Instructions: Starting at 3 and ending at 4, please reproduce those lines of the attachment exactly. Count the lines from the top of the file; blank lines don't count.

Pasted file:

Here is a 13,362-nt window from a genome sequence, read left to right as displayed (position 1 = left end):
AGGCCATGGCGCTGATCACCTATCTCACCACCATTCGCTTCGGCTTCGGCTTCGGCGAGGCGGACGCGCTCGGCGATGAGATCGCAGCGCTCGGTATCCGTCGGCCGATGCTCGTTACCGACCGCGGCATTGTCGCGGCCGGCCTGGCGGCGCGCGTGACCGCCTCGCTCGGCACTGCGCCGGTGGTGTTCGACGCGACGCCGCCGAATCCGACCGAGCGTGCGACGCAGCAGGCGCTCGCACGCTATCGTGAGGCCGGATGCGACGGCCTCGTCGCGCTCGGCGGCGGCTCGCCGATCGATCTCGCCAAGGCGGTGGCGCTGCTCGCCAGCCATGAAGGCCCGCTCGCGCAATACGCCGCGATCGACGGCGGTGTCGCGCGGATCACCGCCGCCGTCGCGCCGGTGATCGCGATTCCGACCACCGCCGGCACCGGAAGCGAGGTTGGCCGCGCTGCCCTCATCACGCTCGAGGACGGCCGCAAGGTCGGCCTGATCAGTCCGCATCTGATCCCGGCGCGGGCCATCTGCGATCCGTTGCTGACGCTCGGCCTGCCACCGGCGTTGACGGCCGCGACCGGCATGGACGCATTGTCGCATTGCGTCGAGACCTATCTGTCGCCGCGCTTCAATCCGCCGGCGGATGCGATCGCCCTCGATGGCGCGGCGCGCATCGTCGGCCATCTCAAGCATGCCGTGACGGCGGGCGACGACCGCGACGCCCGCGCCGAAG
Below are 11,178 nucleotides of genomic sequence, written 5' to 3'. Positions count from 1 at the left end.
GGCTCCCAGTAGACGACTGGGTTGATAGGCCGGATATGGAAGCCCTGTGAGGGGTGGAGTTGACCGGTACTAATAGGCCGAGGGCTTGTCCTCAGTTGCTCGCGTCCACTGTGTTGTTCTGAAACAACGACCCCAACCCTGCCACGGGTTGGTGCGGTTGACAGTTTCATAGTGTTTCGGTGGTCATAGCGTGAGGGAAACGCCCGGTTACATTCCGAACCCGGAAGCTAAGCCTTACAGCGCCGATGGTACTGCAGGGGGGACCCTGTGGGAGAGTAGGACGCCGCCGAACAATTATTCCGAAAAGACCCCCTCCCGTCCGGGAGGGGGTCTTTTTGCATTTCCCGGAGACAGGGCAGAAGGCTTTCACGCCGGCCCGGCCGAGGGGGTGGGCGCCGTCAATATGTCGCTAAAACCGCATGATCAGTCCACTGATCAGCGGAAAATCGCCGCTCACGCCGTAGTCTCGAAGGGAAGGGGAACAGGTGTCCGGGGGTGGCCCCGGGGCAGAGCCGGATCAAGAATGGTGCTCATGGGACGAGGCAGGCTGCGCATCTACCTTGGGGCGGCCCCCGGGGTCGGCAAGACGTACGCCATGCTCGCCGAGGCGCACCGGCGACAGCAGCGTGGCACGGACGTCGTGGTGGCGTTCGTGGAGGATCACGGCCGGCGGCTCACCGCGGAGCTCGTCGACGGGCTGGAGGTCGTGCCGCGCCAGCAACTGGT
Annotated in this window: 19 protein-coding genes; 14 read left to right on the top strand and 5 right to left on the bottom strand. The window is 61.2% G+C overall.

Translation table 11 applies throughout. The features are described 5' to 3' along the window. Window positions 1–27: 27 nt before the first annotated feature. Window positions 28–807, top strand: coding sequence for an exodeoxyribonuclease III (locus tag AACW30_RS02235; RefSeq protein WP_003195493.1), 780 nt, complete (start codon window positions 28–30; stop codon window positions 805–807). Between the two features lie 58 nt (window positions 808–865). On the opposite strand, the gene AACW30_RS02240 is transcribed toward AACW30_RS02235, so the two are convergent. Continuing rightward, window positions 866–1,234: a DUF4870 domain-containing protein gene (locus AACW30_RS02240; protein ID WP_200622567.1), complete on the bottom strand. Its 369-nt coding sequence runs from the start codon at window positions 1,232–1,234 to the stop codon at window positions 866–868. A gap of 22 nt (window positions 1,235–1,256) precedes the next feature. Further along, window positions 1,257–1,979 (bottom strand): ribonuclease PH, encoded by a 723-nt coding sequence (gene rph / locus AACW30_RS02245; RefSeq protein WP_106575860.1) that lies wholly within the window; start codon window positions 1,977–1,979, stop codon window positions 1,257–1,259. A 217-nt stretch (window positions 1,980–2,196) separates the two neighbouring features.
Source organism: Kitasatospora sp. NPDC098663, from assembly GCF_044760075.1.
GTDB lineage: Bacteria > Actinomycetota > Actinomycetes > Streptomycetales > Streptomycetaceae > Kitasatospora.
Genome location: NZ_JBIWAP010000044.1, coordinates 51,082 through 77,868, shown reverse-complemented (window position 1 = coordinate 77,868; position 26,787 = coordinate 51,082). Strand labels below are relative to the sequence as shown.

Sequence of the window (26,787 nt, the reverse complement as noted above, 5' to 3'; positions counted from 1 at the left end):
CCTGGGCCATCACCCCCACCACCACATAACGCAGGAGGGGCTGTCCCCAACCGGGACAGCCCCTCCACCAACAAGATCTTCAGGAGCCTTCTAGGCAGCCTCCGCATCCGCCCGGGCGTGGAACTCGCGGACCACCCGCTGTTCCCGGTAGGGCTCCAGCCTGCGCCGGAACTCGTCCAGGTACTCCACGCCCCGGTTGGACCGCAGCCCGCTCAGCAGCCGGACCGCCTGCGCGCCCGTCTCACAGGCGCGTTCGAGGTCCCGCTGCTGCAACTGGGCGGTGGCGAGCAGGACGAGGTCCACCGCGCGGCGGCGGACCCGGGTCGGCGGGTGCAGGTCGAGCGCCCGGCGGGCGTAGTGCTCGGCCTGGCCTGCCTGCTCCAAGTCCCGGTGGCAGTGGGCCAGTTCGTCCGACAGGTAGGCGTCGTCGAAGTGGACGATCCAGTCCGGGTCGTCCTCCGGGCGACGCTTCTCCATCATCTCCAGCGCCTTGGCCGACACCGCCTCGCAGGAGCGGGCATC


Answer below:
Below are 11,178 nucleotides of genomic sequence, written 5' to 3'. Positions count from 1 at the left end.
GGCTCCCAGTAGACGACTGGGTTGATAGGCCGGATATGGAAGCCCTGTGAGGGGTGGAGTTGACCGGTACTAATAGGCCGAGGGCTTGTCCTCAGTTGCTCGCGTCCACTGTGTTGTTCTGAAACAACGACCCCAACCCTGCCACGGGTTGGTGCGGTTGACAGTTTCATAGTGTTTCGGTGGTCATAGCGTGAGGGAAACGCCCGGTTACATTCCGAACCCGGAAGCTAAGCCTTACAGCGCCGATGGTACTGCAGGGGGGACCCTGTGGGAGAGTAGGACGCCGCCGAACAATTATTCCGAAAAGACCCCCTCCCGTCCGGGAGGGGGTCTTTTTGCATTTCCCGGAGACAGGGCAGAAGGCTTTCACGCCGGCCCGGCCGAGGGGGTGGGCGCCGTCAATATGTCGCTAAAACCGCATGATCAGTCCACTGATCAGCGGAAAATCGCCGCTCACGCCGTAGTCTCGAAGGGAAGGGGAACAGGTGTCCGGGGGTGGCCCCGGGGCAGAGCCGGATCAAGAATGGTGCTCATGGGACGAGGCAGGCTGCGCATCTACCTTGGGGCGGCCCCCGGGGTCGGCAAGACGTACGCCATGCTCGCCGAGGCGCACCGGCGACAGCAGCGTGGCACGGACGTCGTGGTGGCGTTCGTGGAGGATCACGGCCGGCGGCTCACCGCGGAGCTCGTCGACGGGCTGGAGGTCGTGCCGCGCCAGCAACTGGT